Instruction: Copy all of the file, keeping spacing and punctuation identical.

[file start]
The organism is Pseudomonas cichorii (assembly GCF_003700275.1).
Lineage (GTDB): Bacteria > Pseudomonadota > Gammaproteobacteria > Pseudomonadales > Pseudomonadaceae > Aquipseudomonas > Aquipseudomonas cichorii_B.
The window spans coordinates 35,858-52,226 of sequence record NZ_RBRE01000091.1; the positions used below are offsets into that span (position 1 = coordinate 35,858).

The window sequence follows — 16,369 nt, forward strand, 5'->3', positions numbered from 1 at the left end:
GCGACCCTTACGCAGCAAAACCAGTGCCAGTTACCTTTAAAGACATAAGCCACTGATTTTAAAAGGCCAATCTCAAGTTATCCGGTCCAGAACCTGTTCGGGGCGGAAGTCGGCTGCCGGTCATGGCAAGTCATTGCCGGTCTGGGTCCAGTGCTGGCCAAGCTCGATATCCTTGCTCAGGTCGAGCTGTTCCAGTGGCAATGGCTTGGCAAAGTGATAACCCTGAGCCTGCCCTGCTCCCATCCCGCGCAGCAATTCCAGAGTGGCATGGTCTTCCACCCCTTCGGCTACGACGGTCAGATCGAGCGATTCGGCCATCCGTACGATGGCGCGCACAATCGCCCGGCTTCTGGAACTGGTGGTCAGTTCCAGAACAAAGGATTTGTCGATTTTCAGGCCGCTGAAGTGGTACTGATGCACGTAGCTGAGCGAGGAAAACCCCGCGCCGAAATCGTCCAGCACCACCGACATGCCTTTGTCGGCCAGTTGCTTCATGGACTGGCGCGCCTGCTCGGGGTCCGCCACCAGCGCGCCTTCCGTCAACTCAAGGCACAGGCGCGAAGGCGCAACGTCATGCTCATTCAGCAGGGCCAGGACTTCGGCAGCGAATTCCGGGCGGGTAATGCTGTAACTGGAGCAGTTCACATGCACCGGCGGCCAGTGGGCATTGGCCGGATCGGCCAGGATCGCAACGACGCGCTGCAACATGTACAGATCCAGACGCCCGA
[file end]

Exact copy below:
The organism is Pseudomonas cichorii (assembly GCF_003700275.1).
Lineage (GTDB): Bacteria > Pseudomonadota > Gammaproteobacteria > Pseudomonadales > Pseudomonadaceae > Aquipseudomonas > Aquipseudomonas cichorii_B.
The window spans coordinates 35,858-52,226 of sequence record NZ_RBRE01000091.1; the positions used below are offsets into that span (position 1 = coordinate 35,858).

The window sequence follows — 16,369 nt, forward strand, 5'->3', positions numbered from 1 at the left end:
GCGACCCTTACGCAGCAAAACCAGTGCCAGTTACCTTTAAAGACATAAGCCACTGATTTTAAAAGGCCAATCTCAAGTTATCCGGTCCAGAACCTGTTCGGGGCGGAAGTCGGCTGCCGGTCATGGCAAGTCATTGCCGGTCTGGGTCCAGTGCTGGCCAAGCTCGATATCCTTGCTCAGGTCGAGCTGTTCCAGTGGCAATGGCTTGGCAAAGTGATAACCCTGAGCCTGCCCTGCTCCCATCCCGCGCAGCAATTCCAGAGTGGCATGGTCTTCCACCCCTTCGGCTACGACGGTCAGATCGAGCGATTCGGCCATCCGTACGATGGCGCGCACAATCGCCCGGCTTCTGGAACTGGTGGTCAGTTCCAGAACAAAGGATTTGTCGATTTTCAGGCCGCTGAAGTGGTACTGATGCACGTAGCTGAGCGAGGAAAACCCCGCGCCGAAATCGTCCAGCACCACCGACATGCCTTTGTCGGCCAGTTGCTTCATGGACTGGCGCGCCTGCTCGGGGTCCGCCACCAGCGCGCCTTCCGTCAACTCAAGGCACAGGCGCGAAGGCGCAACGTCATGCTCATTCAGCAGGGCCAGGACTTCGGCAGCGAATTCCGGGCGGGTAATGCTGTAACTGGAGCAGTTCACATGCACCGGCGGCCAGTGGGCATTGGCCGGATCGGCCAGGATCGCAACGACGCGCTGCAACATGTACAGATCCAGACGCCCGA